Lobby tech: What goes around comes around
 
Lobby tech: What goes around comes around
14 DECEMBER 2016 1:12 PM

The technology has changed in 100 years, but the intent is the same when it comes to hotel lobby amenities. 

Being somewhat of a romantic when it comes to hotels, especially the Grand hotels, I was captivated recently when leafing through a copy of Bradshaw’s Continental Railway Guide, the 1913 edition. This print publication transports us back to the halcyon days of steam-driven railways journeys that granted the well-to-do access to virtually any place of interest in Europe. From natural spa resorts, Riviera beaches and alpine heights to every grand European capital.

With each documented destination, the traveler is provided a brief overview of the most noteworthy hotels from which to choose. These hotel descriptions clearly had the same intent back then as our equivalent modern-day marketing materials, albeit their respective delivery mediums have changed beyond all recognition. What piqued my particular interest were the promotional points-of-differentiation that the hotels employed to gain the traveler’s eye, and through that, hopefully their patronage. Despite this travel guide being more than 100 years old, technology seems to have been just as much of a key differentiator back then as it is today.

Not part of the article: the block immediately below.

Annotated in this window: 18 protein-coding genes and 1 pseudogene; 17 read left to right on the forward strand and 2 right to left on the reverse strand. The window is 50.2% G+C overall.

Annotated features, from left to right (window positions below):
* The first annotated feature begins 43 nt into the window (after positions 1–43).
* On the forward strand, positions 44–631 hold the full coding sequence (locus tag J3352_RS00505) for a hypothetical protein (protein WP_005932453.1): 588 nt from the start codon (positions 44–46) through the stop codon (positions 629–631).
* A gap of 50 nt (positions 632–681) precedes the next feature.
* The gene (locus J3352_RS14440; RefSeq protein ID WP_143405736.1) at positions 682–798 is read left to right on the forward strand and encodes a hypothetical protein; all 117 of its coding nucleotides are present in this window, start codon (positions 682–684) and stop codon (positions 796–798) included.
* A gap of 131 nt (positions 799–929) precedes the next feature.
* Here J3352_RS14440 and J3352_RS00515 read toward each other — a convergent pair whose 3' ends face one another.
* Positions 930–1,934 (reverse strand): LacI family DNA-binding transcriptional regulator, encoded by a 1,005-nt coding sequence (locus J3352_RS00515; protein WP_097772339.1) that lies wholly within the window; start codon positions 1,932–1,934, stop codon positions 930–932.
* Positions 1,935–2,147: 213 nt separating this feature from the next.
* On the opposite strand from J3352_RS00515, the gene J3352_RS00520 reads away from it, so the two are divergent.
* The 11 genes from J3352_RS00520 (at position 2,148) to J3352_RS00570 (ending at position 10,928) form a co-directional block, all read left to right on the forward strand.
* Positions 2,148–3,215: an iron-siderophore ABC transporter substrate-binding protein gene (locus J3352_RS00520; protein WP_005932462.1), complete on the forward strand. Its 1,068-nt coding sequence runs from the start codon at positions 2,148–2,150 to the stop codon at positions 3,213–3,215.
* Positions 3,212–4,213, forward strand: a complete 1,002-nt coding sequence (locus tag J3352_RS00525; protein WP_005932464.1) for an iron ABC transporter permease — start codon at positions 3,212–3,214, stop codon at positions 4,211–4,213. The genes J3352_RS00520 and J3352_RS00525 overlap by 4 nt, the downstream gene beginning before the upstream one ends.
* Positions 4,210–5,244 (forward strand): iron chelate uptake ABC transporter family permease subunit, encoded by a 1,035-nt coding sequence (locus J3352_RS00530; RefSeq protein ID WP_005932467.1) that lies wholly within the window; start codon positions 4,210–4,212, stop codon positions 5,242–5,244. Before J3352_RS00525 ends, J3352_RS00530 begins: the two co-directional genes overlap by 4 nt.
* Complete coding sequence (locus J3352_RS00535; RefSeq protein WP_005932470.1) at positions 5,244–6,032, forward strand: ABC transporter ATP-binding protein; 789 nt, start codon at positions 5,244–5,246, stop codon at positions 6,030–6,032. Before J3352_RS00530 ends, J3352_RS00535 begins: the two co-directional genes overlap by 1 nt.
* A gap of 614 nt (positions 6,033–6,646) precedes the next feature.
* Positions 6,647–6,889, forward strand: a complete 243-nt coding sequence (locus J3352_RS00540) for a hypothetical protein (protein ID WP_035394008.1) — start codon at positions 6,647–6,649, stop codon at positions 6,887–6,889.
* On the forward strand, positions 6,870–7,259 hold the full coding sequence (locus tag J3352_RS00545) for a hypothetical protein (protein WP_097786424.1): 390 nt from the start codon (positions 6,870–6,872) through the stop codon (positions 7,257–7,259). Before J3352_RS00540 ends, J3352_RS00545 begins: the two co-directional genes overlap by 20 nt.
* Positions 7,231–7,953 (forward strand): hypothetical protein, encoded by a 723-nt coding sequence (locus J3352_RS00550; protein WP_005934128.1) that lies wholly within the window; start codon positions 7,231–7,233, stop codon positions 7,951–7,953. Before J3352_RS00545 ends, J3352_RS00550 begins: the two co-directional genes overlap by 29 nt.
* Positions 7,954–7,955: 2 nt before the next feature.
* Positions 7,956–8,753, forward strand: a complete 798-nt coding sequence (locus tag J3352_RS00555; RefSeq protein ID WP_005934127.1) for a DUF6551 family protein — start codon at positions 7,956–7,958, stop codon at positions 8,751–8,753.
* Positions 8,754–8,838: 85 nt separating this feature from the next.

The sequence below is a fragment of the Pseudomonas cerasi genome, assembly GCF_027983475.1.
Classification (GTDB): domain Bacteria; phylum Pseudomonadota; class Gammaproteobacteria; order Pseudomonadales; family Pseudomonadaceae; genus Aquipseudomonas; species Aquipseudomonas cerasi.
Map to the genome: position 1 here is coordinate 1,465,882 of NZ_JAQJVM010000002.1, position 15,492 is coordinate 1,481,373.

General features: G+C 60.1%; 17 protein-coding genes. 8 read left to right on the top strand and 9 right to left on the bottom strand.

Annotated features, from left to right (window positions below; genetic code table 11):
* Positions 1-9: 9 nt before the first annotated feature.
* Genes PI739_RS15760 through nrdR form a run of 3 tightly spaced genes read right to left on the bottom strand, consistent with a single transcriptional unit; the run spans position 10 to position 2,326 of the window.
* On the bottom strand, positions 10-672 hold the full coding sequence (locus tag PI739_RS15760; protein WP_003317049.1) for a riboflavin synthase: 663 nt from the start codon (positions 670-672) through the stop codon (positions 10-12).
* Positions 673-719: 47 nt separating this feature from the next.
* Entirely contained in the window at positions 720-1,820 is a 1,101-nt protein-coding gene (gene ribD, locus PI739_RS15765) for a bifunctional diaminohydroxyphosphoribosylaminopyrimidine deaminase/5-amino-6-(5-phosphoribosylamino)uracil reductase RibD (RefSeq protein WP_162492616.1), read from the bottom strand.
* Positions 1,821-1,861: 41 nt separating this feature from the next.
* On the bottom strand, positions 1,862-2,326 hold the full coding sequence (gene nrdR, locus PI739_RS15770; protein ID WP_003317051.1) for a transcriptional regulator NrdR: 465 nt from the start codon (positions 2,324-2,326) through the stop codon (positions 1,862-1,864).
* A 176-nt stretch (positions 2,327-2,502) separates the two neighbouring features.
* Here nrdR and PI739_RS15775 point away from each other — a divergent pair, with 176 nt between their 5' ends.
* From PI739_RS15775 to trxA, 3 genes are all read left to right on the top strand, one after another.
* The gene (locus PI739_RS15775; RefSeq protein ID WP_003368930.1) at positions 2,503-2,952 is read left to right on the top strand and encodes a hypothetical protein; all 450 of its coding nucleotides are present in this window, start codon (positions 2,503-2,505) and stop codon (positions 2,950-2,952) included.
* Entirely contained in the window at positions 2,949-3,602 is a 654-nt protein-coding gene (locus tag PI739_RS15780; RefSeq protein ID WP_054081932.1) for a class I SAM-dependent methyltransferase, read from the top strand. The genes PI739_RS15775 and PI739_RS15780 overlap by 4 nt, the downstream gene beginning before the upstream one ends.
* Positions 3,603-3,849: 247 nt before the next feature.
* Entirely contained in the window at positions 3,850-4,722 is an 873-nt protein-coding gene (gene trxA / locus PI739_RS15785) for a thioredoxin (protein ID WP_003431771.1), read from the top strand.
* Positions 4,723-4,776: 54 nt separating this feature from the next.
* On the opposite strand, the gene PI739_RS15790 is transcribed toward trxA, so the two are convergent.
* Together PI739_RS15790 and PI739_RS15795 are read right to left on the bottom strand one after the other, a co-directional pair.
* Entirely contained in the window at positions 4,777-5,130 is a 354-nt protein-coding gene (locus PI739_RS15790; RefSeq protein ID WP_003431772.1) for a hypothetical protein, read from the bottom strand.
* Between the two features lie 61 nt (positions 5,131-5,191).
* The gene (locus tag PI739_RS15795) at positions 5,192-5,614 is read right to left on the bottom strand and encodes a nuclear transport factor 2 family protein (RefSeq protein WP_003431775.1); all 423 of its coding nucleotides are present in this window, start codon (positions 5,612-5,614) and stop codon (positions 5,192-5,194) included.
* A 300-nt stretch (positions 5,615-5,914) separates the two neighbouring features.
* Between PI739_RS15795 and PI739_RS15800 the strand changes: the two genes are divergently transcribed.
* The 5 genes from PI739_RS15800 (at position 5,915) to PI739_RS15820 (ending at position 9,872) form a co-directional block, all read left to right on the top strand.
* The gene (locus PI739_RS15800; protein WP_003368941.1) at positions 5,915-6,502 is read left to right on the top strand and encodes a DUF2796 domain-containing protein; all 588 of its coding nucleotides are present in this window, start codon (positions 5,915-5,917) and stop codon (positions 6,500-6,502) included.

That said, it is perhaps reasonable to suggest that the availability of a lift (elevator) as an alternative to stairs could be contrasted with today’s availability of full self-check-in as an alternative to the front-desk clerk, and that the advent of electric lighting is on a par with free high-speed internet access available contiguously throughout the hotel today. Our industry is, and always has been, looking to augment the fundamental act of being hospitable by carving a competitive edge through technology.

In recent years, in-room technology has received much—if not too much—attention and investment aimed at the on-property guest. As these in-room gimmicks and gadgets have become commoditized, and in-room revenue centers such as the telephone, minibar and pay-per-view movies have slumped, hotels are looking to other areas of the property to better align themselves with, and attract, modern-day guests, be they business or leisure travelers. Ironic then that following all our efforts to leverage technology to keep guests in their rooms we’re now focused on enticements to keep them out of their rooms, but still on-property.

The lobby is the current-world example of this. Peculiarly, we find ourselves back full circle to the late-19th and early-20th centuries when the hotel lobby was the social gathering point for residential and non-residential patrons and, in some prime locations, was “the place to be, and the place to be seen.” During the latter part of the 20th century, hotel lobbies for better or worse became utilitarian in both their function and design. They became a transit area, not a place to linger, hang-out, meet, do business and socialize with friends and strangers. But today, led by the big hotel corporations, remarkable attention and investment is being ascribed to the lobby experience, and you guessed it, technology is being leveraged again to champion this new competitive edge.